Gensler has also expressed concern that the concentration of trading leads to the aggregation of data by certain market makers, which may provide those market makers with a competitive advantage over other market makers with less order flow and over the exchanges, which see only their own data. It appears that Gensler is referring to market makers aggregating their own proprietary data reflecting order flow to the market maker, not data the market maker may obtain from the exchanges, because that is available to all. But the same argument applies as before: the aggregation of data by wholesale market makers has not deterred healthy competition and innovation; it is the result of it. Thus, absent some evidence of fraudulent, unethical, or bad faith conduct in aggregating their proprietary data, it is hard to see a legitimate basis to challenge what market makers do with their own information.
Conflicts of Interest
Gensler has expressed concern that there is a potential conflict of interest for broker-dealers when choosing to route order flow between venues that provide the most PFOF for the firm and those that provide the best execution for the customer.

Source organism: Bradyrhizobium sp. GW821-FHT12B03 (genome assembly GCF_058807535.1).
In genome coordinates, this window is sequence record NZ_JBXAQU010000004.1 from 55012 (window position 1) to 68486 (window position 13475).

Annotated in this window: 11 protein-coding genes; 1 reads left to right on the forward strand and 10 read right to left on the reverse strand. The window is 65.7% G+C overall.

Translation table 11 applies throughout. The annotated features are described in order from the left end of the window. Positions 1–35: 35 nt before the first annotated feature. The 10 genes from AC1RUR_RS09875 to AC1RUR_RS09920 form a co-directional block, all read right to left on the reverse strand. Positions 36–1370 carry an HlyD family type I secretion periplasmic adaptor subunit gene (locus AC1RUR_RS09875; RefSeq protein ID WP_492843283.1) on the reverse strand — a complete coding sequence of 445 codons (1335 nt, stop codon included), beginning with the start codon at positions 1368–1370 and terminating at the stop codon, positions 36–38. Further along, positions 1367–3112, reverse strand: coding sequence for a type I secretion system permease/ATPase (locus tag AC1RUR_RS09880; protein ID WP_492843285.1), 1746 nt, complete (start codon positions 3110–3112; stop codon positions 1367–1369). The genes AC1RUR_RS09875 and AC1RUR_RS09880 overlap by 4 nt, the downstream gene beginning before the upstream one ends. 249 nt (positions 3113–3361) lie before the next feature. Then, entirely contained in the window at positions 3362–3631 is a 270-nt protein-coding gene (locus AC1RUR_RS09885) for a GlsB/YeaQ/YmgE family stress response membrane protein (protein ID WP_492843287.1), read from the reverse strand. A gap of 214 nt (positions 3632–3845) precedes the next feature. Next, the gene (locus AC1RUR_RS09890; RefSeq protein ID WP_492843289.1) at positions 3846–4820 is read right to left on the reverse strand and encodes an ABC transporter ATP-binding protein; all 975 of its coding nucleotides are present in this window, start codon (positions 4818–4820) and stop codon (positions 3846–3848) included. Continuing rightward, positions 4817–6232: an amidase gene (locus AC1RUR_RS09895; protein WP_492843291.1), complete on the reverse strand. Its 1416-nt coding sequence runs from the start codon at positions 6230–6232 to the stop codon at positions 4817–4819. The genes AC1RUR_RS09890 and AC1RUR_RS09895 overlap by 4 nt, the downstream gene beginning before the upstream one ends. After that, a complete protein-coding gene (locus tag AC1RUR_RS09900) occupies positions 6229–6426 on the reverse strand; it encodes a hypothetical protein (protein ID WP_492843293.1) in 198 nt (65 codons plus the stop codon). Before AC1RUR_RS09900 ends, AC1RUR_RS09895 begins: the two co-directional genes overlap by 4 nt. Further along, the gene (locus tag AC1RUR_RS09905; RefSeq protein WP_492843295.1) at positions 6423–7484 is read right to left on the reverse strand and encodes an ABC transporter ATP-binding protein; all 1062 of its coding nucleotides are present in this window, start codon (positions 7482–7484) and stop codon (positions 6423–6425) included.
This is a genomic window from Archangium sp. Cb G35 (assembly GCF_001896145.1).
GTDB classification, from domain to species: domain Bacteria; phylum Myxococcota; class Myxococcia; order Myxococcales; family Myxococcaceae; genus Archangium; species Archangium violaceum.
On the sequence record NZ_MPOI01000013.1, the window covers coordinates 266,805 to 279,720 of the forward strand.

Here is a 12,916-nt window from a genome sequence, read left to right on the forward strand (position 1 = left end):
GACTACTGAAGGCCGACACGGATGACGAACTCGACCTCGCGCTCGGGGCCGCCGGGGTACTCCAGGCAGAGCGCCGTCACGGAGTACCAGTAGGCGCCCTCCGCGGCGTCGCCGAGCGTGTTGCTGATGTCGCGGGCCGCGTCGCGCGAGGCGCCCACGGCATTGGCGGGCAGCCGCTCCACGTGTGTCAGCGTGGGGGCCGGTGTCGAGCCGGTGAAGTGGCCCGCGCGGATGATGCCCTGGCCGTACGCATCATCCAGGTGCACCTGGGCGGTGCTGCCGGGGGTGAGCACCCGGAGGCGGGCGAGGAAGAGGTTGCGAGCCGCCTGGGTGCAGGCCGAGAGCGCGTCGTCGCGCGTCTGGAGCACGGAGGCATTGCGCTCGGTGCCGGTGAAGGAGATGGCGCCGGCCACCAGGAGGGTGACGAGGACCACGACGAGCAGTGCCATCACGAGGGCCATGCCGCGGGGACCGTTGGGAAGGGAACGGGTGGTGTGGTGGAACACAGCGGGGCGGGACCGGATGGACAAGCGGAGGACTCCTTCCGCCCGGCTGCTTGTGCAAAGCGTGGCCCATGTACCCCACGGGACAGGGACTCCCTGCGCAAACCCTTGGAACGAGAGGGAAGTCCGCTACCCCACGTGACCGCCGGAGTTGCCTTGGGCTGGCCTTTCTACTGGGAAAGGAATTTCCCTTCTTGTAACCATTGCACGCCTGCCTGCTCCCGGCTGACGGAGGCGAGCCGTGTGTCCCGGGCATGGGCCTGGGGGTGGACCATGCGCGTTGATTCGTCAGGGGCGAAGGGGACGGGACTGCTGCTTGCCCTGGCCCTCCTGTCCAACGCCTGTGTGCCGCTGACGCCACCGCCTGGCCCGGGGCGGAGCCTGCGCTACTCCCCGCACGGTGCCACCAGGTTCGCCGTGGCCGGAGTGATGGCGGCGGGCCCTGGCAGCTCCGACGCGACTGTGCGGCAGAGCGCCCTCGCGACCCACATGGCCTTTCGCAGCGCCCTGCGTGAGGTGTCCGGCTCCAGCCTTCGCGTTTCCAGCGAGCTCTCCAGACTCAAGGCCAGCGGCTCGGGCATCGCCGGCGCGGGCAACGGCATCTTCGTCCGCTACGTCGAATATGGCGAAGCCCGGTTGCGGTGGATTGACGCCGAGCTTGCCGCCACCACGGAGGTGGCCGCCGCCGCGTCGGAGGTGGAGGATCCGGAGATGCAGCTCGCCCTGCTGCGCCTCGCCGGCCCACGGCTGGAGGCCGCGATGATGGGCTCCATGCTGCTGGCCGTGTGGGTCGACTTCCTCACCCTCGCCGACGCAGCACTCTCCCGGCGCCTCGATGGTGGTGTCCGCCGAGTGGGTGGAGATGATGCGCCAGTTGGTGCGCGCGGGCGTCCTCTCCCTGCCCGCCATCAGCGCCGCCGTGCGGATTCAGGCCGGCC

But FINRA has a long-standing rule requiring firms to provide best execution to customers and has issued regulatory notices reiterating the requirement. And both the SEC and FINRA have brought actions against firms for alleged best execution violations where the firm received PFOF. Notably, only one SEC enforcement action
involved allegations that best execution actually suffered as a result of PFOF. In addition, firms are required to disclose PFOF arrangements. Under the Securities Exchange Act of 1934, firms must provide written notification to customers at or before completion of a transaction that the firm will receive PFOF and that the firm will furnish the source and nature of the compensation upon request. Under Regulation NMS, firms must make publicly available each quarter a report on the firm’s order routing practices to include the aggregate amount of any PFOF received, both as a dollar amount and per share, and a description of any arrangement for PFOF.